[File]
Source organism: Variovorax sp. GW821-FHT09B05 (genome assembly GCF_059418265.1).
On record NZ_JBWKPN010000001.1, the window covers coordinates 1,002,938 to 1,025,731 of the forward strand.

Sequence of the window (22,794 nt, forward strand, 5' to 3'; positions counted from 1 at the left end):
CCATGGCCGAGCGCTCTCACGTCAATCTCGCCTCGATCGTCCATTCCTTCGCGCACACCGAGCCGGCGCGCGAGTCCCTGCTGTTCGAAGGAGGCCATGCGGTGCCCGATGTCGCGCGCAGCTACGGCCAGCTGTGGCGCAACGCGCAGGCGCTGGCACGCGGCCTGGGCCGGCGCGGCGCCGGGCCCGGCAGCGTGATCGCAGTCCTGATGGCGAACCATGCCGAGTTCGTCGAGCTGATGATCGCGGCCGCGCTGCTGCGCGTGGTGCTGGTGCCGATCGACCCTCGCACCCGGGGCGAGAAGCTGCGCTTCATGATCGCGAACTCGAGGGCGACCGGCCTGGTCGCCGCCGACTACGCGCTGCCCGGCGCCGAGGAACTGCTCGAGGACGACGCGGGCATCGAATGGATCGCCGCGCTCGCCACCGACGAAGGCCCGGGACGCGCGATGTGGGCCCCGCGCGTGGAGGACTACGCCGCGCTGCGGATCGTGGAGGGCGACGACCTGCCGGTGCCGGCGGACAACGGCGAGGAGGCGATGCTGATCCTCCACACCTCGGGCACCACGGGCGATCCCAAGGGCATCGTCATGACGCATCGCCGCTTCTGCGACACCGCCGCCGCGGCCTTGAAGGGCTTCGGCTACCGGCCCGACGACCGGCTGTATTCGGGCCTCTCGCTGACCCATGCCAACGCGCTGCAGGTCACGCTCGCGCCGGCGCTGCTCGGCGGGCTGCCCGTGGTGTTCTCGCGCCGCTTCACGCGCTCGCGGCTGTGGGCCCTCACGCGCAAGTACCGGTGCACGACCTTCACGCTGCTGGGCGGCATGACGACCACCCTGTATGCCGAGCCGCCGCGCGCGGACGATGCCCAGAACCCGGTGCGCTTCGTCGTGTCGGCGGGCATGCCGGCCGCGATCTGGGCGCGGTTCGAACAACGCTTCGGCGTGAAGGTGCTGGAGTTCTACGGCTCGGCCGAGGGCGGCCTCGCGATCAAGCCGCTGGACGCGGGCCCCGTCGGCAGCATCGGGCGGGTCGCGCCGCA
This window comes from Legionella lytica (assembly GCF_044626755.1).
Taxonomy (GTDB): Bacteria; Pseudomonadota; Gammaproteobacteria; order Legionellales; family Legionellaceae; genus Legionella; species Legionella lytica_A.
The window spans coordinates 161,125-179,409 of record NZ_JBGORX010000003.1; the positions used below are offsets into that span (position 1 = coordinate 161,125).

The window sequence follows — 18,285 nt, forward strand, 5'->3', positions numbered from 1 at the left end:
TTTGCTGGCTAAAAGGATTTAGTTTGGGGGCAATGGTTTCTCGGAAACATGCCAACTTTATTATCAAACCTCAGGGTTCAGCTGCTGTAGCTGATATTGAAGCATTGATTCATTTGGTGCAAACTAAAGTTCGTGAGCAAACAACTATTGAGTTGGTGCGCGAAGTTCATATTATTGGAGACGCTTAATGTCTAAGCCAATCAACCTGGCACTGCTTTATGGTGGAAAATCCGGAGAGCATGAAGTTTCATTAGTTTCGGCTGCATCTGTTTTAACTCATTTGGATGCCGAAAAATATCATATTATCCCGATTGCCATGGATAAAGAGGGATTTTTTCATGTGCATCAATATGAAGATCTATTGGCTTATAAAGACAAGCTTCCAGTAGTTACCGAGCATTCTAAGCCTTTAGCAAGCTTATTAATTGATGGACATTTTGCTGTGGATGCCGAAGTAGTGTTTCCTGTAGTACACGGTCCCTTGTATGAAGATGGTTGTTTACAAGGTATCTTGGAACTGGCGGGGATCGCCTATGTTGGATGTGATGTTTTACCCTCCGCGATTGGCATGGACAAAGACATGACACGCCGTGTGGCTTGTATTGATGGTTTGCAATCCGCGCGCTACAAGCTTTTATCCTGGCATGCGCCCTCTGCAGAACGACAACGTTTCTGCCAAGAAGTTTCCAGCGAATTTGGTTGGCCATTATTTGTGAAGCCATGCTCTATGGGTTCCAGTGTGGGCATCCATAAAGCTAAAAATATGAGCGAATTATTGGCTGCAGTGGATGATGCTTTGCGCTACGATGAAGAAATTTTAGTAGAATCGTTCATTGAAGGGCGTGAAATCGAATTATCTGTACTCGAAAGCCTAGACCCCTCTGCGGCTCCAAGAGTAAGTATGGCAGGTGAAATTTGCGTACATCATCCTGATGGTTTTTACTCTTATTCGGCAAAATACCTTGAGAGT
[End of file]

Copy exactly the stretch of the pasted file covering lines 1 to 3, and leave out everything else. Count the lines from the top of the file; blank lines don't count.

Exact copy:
Source organism: Variovorax sp. GW821-FHT09B05 (genome assembly GCF_059418265.1).
On record NZ_JBWKPN010000001.1, the window covers coordinates 1,002,938 to 1,025,731 of the forward strand.

Sequence of the window (22,794 nt, forward strand, 5' to 3'; positions counted from 1 at the left end):